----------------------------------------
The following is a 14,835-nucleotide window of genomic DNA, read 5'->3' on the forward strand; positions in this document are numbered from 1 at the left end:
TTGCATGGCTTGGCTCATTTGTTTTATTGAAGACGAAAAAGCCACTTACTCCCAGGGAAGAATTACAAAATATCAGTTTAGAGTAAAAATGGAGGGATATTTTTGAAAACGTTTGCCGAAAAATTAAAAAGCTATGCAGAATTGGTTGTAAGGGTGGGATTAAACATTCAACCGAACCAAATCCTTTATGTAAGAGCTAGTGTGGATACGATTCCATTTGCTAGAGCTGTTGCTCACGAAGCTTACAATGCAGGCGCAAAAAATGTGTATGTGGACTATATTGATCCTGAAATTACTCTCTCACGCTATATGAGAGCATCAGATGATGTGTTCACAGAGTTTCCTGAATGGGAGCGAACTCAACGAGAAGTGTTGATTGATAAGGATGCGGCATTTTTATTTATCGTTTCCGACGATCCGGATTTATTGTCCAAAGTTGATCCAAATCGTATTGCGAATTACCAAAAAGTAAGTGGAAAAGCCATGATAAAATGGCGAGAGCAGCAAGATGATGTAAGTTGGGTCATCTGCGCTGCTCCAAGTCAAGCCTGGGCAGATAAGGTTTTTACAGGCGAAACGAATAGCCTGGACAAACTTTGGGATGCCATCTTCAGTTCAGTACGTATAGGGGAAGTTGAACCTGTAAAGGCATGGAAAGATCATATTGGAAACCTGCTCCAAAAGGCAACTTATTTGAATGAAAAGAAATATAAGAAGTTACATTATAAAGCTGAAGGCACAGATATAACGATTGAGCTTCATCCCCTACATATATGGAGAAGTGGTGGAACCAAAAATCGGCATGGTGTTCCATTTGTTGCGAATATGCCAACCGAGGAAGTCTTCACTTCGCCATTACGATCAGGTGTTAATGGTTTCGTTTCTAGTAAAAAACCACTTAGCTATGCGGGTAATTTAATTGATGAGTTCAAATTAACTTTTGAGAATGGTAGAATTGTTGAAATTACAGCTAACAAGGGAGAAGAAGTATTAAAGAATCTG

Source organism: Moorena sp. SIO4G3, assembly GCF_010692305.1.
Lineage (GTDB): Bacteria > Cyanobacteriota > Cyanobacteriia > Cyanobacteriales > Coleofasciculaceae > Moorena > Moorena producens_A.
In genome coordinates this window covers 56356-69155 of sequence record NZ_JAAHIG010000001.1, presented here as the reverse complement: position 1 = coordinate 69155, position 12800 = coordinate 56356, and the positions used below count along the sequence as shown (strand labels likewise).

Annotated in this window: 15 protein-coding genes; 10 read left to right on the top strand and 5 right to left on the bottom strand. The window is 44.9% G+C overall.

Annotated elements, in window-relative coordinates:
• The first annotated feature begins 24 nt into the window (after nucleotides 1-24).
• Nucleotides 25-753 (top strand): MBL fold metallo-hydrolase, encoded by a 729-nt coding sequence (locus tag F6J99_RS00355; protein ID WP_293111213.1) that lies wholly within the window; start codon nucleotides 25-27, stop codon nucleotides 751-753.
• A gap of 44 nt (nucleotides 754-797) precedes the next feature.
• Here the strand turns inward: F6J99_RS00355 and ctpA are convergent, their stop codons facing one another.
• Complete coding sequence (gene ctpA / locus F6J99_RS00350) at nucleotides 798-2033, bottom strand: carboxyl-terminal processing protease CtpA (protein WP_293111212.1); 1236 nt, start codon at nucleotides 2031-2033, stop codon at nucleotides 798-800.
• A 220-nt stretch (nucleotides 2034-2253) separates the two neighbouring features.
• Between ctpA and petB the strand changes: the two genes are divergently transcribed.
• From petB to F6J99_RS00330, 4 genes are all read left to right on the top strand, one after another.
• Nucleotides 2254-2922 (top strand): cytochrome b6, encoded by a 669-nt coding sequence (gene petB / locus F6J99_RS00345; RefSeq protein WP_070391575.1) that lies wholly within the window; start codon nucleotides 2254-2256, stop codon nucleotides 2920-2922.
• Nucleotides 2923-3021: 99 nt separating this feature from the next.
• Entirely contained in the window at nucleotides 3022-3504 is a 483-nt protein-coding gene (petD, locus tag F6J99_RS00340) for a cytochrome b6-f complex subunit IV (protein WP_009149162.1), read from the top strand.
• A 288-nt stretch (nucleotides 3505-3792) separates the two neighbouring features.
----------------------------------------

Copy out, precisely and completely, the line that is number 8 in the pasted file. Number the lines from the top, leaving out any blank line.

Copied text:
• The first annotated feature begins 24 nt into the window (after nucleotides 1-24).